If your cat has wobbly walking back legs, reduced mobility, or is clearly in pain – it’s important you have them seen to and find out what’s wrong.
There are a number of reasons why cats develop mobility problems, identifying why as soon as possible so you can provide care is essential.
Reasons Why Cats Develop Wobbly Walking Back Legs
The most common reason for a cat to develop wobbly or weak back legs is due to old age.
As cats get older, they may experience pain and stiffness in their joints which can make it difficult for them to move around as they once did.
If your cat is elderly and you notice these changes, it’s important to consult with your veterinarian as there are treatments available that can help improve their quality of life.
Another common reason cats may develop mobility issues is due to arthritis.
Arthritis is a condition that causes inflammation in the joints and can be very painful.
If your cat has arthritis, you may notice them limping or having difficulty getting up from lying down.
Again, consulting with your veterinarian is important so they can prescribe medication to help relieve the pain and inflammation.
There are also a number of other conditions that can lead to mobility problems in cats including:
- Neurological disorders
- Muscle weakness
- Kidney disease
- Feline diabetes
- Heart disease
There really are a number of causes, so it’s hard for me to say why your cat has wobbly, weak, or stiff back legs.
If you notice your cat is having difficulty walking, it’s important to have them seen by a veterinarian so they can determine the cause and provide appropriate treatment.
In some cases, the underlying condition may be treatable and your cat can return to its normal level of activity.
In other cases, the condition may be progressive and your cat may need ongoing care to manage the symptoms.
Related – More about how cats use their legs.
My 20-Year-Old Cat Developed Weak Back Legs – What I Did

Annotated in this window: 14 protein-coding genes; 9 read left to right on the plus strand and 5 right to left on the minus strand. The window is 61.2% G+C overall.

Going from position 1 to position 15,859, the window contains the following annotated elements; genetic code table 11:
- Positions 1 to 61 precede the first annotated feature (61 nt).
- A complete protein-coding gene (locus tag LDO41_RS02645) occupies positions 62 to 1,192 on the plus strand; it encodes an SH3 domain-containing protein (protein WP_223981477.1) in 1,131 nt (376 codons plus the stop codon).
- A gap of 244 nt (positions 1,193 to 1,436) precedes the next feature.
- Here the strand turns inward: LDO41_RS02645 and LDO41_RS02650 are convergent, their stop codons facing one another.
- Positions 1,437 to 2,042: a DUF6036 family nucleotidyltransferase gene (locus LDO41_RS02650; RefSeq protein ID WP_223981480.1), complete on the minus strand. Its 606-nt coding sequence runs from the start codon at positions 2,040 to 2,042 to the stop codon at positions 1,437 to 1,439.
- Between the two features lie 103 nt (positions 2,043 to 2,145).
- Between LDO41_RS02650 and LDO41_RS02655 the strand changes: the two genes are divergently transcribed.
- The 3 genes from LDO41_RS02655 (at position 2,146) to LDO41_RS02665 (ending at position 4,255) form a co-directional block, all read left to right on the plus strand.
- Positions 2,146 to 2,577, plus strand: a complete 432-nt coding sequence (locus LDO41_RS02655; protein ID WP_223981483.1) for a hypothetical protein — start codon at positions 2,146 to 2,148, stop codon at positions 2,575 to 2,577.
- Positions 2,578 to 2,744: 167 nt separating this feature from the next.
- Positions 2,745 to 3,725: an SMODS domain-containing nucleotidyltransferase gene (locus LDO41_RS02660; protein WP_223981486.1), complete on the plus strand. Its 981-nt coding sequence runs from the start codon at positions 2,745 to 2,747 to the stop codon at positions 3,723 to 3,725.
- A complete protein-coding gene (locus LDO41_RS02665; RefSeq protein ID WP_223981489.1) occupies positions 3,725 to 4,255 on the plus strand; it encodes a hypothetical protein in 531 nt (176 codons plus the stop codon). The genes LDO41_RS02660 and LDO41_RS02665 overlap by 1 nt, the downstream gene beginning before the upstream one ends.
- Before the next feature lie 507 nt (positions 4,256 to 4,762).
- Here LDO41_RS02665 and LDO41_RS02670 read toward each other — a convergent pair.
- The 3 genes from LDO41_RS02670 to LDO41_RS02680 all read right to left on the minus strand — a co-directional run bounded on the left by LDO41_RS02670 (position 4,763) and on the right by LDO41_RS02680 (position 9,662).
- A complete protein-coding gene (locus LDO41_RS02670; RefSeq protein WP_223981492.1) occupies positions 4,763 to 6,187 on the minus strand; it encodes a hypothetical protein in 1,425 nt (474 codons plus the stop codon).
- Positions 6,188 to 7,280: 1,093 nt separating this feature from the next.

My much beloved Yngwie, who we lost a couple of years ago suddenly developed weak back legs when she was 20 years old.
Obviously, 20 is old for a cat – she was much past the average age for a British Shorthair tabby, but it still came as a surprise and really compromised her movement.
The vet diagnosed her with arthritis and prescribed pain medication to help relieve the inflammation and pain.
We also made some changes to her diet and started giving her supplements specifically designed for joint health.
These changes made a big difference and I could tell she was able to enjoy her life with less discomfort.
There is no magic cure, she didn’t suddenly get full motion in her legs and I still had to help her up and down the stairs.
But she was the equivalent of about 96 in human years, so she was probably wondering where her stairlift was!
Why Is My Cat Thin at the Back End?
Yngwie also became very thin on her back end, it looked as if her rear hips and the top of her legs were wasting away.
The vet said this was common in older cats and wasn’t anything to worry about.
As long as she was maintaining her weight and eating well, there was no cause for concern.
At least, not in the way that this was causing her arthritis to worsen or was the result of any other health conditions.
In fact, my vet explained that most cats will naturally lose a bit of muscle mass as they age – just like people!
Helping a Cat With Wobbly or Weak Back Legs
If your cat is experiencing mobility issues, there are a number of things you can do to help them.
The main thing is that you might need to make some changes at home to help your cat get around more easily.
For example, you may need to provide them with a set of pet stairs or ramps so they can access their favorite spots.
We added some pet stairs to the end of our bed and Yngwie took to using them right away.
You may also need to help them up and down the stairs or in and even out of the litter box – low-sided litter boxes might be unsightly, but they are better for older cats.
Another thing to keep in mind is that your cat may need to use their litter box more frequently.
This is because they may not be able to hold it as long as they could when they were younger and healthier.
Make sure to provide them with at least two clean litter boxes that are easily accessible.
You’ll know your cat better than anyone. Anything you can do to help them get to all their favorite places is going to go a long way to improving their standard of life.
It’s not unusual for cats to develop mobility issues as they age, but it’s important to get your cat checked out with your vet if you notice any changes in their ability to walk or move around.
There are a number of conditions that can lead to mobility problems in cats and some of them may be treatable.
Plus, you need to know exactly what the issue is that your cat has that is compromising their movement.
You can then start making some changes to your cat’s diet and environment that will help to make them more comfortable and improve their quality of life.
Image credits – Photo by Josue Aguazia on Unsplash